Considering the current state of ignorance about this specific pathology, the apparent success in two patients out of 15 experiencing long-term benefits with a very new treatment protocol is astounding, considering all the past failures.

    For those newly infected, this may offer the best hope we could ask for under current conditions. With experience, it should improve. What this work does not do is offer a "one size fits all" cure for ME/CFS. Patients, like Dr. Snyderman and myself, who have a long history of illness behind us, with complications, are less likely to respond as well. Treating physicians will need to be especially careful to "first, do no harm" in dealing with late-stage disease, and probably superinfections. You can't simply run treatment protocols like a "fire-and-forget" missile. It is appropriate to be cautious.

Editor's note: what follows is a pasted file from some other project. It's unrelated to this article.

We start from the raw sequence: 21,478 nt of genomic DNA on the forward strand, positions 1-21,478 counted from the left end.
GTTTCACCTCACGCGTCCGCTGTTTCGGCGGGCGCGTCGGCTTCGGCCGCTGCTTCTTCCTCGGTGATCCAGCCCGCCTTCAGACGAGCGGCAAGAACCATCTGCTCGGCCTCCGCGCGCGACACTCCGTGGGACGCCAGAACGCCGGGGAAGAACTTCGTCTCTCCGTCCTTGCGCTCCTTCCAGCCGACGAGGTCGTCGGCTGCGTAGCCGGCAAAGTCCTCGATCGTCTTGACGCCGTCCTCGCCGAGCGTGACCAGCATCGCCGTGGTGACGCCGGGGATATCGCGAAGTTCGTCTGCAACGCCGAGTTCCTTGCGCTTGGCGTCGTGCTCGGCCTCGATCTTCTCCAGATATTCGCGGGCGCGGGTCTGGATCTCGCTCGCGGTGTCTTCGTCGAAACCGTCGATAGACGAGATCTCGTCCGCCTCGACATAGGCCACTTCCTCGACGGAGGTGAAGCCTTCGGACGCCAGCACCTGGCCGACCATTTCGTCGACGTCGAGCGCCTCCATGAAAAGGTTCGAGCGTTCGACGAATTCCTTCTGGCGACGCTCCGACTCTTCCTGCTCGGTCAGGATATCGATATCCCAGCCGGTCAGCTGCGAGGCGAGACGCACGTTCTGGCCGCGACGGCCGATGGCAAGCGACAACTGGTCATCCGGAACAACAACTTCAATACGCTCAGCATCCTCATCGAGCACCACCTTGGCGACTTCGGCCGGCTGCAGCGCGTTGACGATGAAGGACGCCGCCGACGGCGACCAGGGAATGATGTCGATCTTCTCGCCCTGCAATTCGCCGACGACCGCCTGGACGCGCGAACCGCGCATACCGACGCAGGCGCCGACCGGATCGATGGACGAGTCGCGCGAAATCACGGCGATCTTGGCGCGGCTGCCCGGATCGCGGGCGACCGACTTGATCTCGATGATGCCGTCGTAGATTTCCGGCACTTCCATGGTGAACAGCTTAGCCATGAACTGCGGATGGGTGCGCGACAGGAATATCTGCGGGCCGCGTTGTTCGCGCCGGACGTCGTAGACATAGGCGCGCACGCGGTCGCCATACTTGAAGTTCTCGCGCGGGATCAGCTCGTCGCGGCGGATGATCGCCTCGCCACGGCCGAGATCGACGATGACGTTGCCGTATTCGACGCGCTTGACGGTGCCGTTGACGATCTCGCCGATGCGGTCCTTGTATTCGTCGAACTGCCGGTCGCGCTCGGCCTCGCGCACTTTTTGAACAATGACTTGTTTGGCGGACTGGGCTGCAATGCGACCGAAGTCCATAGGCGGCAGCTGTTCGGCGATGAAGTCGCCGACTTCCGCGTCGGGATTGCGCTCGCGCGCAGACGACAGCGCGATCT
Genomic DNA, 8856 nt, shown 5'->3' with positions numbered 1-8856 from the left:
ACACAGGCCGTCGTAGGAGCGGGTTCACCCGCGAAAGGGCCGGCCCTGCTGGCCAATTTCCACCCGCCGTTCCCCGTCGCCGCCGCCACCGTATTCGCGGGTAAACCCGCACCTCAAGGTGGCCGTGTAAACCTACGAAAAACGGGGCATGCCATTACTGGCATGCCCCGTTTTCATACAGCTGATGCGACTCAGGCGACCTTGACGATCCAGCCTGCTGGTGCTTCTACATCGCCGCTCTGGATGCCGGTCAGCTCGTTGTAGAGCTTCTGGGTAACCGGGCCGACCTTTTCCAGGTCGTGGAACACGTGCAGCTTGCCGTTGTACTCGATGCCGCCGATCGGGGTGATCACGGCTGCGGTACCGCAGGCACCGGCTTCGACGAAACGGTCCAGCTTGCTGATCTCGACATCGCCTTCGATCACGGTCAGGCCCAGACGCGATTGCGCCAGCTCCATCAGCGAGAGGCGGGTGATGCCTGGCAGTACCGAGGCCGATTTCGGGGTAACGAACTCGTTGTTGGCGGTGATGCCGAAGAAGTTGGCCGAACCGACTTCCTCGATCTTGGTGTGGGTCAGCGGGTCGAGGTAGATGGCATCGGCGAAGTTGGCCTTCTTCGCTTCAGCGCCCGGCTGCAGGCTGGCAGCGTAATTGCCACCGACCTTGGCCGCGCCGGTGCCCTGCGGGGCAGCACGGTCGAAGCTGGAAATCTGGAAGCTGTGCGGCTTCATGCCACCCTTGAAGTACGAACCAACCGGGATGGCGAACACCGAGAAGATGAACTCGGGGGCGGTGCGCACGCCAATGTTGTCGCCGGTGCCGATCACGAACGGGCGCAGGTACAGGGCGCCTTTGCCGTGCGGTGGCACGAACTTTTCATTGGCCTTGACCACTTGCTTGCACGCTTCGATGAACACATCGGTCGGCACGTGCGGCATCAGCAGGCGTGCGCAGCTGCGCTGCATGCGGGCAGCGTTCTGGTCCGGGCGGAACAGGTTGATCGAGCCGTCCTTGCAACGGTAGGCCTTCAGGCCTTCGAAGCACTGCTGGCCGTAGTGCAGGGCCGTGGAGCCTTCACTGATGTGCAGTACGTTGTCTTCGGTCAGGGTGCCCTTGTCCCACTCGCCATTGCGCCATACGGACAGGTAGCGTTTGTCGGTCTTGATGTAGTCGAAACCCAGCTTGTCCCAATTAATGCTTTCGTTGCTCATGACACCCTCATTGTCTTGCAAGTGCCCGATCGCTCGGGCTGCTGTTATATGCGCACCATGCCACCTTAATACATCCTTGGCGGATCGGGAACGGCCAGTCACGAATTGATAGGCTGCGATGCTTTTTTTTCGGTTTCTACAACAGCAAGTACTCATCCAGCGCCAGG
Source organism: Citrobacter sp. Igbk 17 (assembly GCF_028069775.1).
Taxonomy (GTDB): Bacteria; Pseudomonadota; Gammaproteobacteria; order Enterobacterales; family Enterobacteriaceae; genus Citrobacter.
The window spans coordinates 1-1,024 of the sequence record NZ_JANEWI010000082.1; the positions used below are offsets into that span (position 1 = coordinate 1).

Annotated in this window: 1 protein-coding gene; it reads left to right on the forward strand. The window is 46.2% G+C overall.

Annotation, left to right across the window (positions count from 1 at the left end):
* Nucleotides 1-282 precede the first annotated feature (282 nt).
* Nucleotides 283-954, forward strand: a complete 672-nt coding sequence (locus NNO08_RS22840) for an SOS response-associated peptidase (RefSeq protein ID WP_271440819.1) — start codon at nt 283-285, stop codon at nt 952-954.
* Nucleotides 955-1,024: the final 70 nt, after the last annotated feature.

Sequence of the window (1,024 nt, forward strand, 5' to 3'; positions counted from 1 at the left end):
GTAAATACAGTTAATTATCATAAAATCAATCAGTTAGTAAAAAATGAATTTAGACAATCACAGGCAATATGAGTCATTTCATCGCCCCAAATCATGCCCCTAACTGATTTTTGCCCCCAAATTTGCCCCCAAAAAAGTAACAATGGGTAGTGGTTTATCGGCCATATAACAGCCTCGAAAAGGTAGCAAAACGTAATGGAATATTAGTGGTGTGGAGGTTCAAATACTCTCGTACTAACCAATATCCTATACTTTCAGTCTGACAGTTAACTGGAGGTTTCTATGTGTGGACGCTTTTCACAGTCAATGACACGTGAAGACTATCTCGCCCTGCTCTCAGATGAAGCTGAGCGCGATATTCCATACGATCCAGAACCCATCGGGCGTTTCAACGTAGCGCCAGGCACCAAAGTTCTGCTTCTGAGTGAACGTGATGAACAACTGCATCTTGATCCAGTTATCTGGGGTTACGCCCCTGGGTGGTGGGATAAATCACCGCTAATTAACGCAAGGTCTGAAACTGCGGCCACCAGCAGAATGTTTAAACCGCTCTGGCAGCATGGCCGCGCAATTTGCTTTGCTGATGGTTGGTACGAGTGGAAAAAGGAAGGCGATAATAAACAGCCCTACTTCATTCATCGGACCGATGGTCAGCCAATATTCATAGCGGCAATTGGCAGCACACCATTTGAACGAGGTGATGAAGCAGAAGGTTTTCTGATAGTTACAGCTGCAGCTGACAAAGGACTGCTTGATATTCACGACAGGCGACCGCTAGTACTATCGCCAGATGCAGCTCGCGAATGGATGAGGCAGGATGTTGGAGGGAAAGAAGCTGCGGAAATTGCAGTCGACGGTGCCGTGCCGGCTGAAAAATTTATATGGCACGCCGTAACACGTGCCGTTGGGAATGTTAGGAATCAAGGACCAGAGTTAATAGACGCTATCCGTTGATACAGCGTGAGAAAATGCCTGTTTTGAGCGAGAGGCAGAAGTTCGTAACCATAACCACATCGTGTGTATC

However, I do feel like we have passed a subtle tipping point. We will all be learning for some time to come.

    Those who have seen my avatar will understand the special significance of my rule of thumb: "Hang On! This ride isn't over!"


  38. >Latest installment on origins of XMRV:

    "Characterization, Mapping and Distribution of the Two XMRV Parental Proviruses"

    Oya Cingöz, Tobias Paprotka, Krista A. Delviks-Frankenberry, Sheryl Wildt, Wei-Shau Hu, Vinay K. Pathak, and John M. Coffin

    JVI Accepts, published online ahead of print on 26 October 2011
    J. Virol. doi:10.1128/JVI.06022-11

    Follow-on to Paprotka et al. Science article. Better written (with primer combinations shown next to the gel bands this time, much easier to decipher).

    Coffin driving more nails into XMRV's coffin.